Recently, a video, of which the North Korea leader became so upset about, became viral all over the social networking sites and video web sites. The video, cheekily named as “Fat Guy Number 3” which refers to the Kim’s family supposed portliness consists of video clips and GIFs mashed up into a three and half minute video teasing and poking fun of Kim Jong-un. His face is superimposed on all sorts of animated images where he is shown as dancing, doing splits, as a ballet dancer, dancing with his trousers down and with a sheepy smile, riding on the bag of a pig and many other surreal scenarios. Little Apple by the Chopstick Brothers, a recent hit love song was used as the soundtrack makes it even catchier and doesn’t help to suppress one’s laughter.

Moreover, other international leaders also became the stars of the video. US President Barack Obama’s superimposed head can be seen generally frolicking around, with clips of him kicking Kim Jong-un. You can also find Russia’s President Vladimir Putin and the Japanese Prime Minister Shinzo Abe’s heads on other people’s bodies dancing and fighting.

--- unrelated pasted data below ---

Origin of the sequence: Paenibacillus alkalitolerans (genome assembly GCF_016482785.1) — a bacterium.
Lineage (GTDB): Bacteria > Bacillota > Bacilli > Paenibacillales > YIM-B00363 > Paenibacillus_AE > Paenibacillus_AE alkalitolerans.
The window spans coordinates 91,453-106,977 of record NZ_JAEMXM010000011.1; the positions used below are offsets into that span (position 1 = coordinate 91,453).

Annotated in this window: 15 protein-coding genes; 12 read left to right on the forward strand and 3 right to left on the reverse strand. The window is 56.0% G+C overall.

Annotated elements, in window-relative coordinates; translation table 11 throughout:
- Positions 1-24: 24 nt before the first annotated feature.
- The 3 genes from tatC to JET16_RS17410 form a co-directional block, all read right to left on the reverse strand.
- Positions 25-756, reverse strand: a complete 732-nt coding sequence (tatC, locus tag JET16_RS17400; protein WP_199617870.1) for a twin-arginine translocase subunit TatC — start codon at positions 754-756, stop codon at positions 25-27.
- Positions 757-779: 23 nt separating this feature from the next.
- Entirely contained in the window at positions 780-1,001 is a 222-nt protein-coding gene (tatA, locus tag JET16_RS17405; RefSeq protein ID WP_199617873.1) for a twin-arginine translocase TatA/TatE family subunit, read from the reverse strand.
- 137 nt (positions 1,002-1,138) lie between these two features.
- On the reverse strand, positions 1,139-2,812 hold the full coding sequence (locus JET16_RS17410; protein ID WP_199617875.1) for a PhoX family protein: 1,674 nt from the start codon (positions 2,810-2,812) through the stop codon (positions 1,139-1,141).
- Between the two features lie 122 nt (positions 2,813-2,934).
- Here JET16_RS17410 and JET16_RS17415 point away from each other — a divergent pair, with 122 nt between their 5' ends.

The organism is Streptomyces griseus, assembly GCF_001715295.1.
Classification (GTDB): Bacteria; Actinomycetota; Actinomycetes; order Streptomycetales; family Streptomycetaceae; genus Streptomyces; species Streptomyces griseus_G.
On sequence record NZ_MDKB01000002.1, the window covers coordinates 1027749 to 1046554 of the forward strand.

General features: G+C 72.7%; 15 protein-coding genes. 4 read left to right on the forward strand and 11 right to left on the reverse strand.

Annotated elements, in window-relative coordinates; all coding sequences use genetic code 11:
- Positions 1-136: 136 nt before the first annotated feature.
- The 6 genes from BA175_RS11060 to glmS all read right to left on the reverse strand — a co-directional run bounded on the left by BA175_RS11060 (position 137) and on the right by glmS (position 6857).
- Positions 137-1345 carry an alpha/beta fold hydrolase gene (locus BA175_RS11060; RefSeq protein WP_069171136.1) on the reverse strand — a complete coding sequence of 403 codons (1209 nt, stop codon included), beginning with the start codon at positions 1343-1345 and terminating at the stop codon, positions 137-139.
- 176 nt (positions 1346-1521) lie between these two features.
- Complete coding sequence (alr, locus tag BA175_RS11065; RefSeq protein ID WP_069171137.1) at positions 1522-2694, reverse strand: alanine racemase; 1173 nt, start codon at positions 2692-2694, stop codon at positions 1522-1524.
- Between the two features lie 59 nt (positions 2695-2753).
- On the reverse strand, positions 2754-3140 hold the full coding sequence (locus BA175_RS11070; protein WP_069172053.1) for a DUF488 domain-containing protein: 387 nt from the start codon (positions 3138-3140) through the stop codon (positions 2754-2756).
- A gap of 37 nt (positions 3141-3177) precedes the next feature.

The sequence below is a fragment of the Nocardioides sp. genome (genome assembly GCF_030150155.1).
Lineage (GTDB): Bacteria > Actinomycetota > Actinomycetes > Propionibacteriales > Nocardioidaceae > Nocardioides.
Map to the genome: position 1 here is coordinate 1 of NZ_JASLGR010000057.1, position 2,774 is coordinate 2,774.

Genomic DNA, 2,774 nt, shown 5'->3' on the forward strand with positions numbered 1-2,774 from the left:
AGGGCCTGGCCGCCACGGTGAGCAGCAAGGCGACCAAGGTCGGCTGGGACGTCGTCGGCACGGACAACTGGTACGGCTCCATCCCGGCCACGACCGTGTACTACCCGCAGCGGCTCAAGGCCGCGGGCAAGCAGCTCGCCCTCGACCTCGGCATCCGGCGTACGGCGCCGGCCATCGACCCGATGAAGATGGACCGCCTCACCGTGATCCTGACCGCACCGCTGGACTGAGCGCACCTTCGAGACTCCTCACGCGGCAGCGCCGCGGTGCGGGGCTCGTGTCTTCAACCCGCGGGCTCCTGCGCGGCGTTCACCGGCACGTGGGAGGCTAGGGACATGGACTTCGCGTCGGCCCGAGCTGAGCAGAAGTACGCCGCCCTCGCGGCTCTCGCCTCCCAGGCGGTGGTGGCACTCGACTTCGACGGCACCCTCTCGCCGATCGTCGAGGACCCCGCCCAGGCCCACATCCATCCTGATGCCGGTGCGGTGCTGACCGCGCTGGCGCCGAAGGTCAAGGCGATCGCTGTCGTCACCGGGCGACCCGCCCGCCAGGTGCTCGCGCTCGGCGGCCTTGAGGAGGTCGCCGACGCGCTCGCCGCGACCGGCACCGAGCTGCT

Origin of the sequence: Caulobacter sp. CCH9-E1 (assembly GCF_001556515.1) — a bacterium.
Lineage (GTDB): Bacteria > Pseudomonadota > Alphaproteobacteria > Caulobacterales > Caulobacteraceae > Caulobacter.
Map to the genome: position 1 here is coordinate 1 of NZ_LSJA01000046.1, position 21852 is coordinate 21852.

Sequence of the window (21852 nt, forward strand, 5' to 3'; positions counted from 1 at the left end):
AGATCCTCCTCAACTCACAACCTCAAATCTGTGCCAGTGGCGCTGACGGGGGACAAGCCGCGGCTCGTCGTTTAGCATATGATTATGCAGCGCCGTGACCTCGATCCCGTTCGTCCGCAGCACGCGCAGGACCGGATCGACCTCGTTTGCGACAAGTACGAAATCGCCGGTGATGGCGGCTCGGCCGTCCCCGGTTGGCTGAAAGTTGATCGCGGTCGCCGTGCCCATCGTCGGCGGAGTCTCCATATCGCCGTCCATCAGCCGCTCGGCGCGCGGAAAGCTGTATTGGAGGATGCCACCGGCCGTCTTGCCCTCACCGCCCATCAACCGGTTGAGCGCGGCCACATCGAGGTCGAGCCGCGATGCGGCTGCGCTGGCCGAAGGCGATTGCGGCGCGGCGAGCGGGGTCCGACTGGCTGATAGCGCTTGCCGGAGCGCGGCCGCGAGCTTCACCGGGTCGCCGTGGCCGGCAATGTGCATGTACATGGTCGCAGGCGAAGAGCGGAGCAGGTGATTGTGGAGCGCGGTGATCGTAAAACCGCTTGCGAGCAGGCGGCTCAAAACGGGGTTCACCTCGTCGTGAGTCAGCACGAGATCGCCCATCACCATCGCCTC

While Obama and Putin have yet to give statements regarding on the issue, the North Korean government has asked the Chinese government to take it down because it “seriously compromises Kim’s dignity and authority”.

However, like a virus, it is nearly impossible to do so. The video was made by a Chinese man with the surname Zhang who studies abroad in South Korea and was posted on Weibo- China’s version of Twitter. The uploader posted the video saying that it was “just for entertainment” and has no deeper political message, but for others it seemed like the next from in East Asian cyberwarfare. Having 190,000 followers, the video was easily spread, and even though Youtube is banned in China, someone copied it from Tencenet, a Chinese video-sharing site and uploaded it there creating a million of audiences and comments all around the world. This ‘brilliant piece of mashup satire’, as one referred to it, even if deleting all videos of it in the internet doesn’t mean it will also be erased from the netizens’ memories.

Despite the diplomatic back-and-forth request of North Korea to take the video down, Beijing was unable to oblige, according to ChosunIlbo. Their power reaches far but without a valid copyright infringement claim, North Korea’s grip on Youtube’s video submissions couldn’t be looser.